CBI: Brexit Would 'Cause Serious Shock'

New research by one of Britain’s largest business groups highlights the scale of uncertainty about the state of the U.K.’s economy and global standing following a “ Brexit.”

Analysis conducted for the Confederation of British Industry (CBI) by the consultancy PwC found that if the U.K. voted to leave the EU in an upcoming referendum it could cost Britain as much as £100 billion and 950,000 jobs by 2020.

The report examines two post-Brexit scenarios, one in which the U.K. negotiates a Free Trade Agreement (FTA) with the EU after leaving within five years, and another in which negotiations following the exit prove difficult, and trade between Britain and the rest of the bloc reverts to World Trade Organization (WTO) rules.

The gulf between the two scenarios—the former could see U.K. GDP about 0.8 percent lower in real terms by 2020, and the latter could see it down by 2.7 percent—will add to pressure on those campaigning to leave the EU to come up with a clear outline of the likely procedure for exit negotiations.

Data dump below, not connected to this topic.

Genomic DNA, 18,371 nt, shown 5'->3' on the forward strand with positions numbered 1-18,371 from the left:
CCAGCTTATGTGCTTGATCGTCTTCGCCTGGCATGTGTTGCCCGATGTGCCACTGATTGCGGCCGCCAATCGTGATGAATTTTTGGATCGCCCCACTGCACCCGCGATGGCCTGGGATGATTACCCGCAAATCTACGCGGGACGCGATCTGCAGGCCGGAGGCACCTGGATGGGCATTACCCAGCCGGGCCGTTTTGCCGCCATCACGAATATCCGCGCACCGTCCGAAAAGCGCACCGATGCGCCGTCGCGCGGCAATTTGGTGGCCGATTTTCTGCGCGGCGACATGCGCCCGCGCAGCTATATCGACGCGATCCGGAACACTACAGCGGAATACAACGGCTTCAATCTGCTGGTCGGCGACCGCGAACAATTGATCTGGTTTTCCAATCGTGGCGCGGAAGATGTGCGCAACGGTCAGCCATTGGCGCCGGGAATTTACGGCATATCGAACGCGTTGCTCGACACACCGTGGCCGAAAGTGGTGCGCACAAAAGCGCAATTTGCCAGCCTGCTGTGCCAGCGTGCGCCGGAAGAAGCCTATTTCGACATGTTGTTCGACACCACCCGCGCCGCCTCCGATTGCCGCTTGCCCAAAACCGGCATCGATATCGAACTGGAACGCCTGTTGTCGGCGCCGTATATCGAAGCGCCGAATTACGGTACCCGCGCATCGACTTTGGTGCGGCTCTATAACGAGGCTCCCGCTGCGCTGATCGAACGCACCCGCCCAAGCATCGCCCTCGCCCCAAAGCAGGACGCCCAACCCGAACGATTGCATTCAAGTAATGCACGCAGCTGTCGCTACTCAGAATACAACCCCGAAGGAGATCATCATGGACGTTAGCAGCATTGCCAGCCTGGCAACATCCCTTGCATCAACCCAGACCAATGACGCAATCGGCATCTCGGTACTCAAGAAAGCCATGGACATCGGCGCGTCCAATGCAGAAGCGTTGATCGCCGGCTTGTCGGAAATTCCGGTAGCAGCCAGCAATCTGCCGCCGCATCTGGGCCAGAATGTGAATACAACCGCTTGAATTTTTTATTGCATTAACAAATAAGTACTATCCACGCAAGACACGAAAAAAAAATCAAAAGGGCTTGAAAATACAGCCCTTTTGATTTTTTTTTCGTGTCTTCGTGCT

The findings are also significant because they claim the economy will still be damaged in the medium-term. Many who back a departure from the EU argue that a short-term hit to the economy would be quickly outweighed by greater prosperity in the future.

In the event of a Brexit, “the savings from reduced EU budget contributions and regulation are greatly outweighed by the negative impact on trade and investment,” Carolyn Fairbairn, CBI director general, said. “Even in the best case this would cause a serious shock to the UK economy.

“The economy would slowly recover over time, but never quite track back to where it would have been. Leaving the EU would mean a smaller economy in 2030.”

But Brexit campaigners swiftly dismissed the research. Leave.EU, one of the main campaigns for a Leave vote, said the CBI could not be trusted on the issue.

“Anything said by the CBI in the EU referendum campaign has to be judged in the context that it receives funds from EU and is a voice for many government agencies that are not true businesses,” Leave.EU spokesman Brian Monteith said.

The referendum on EU membership is scheduled for June 23.

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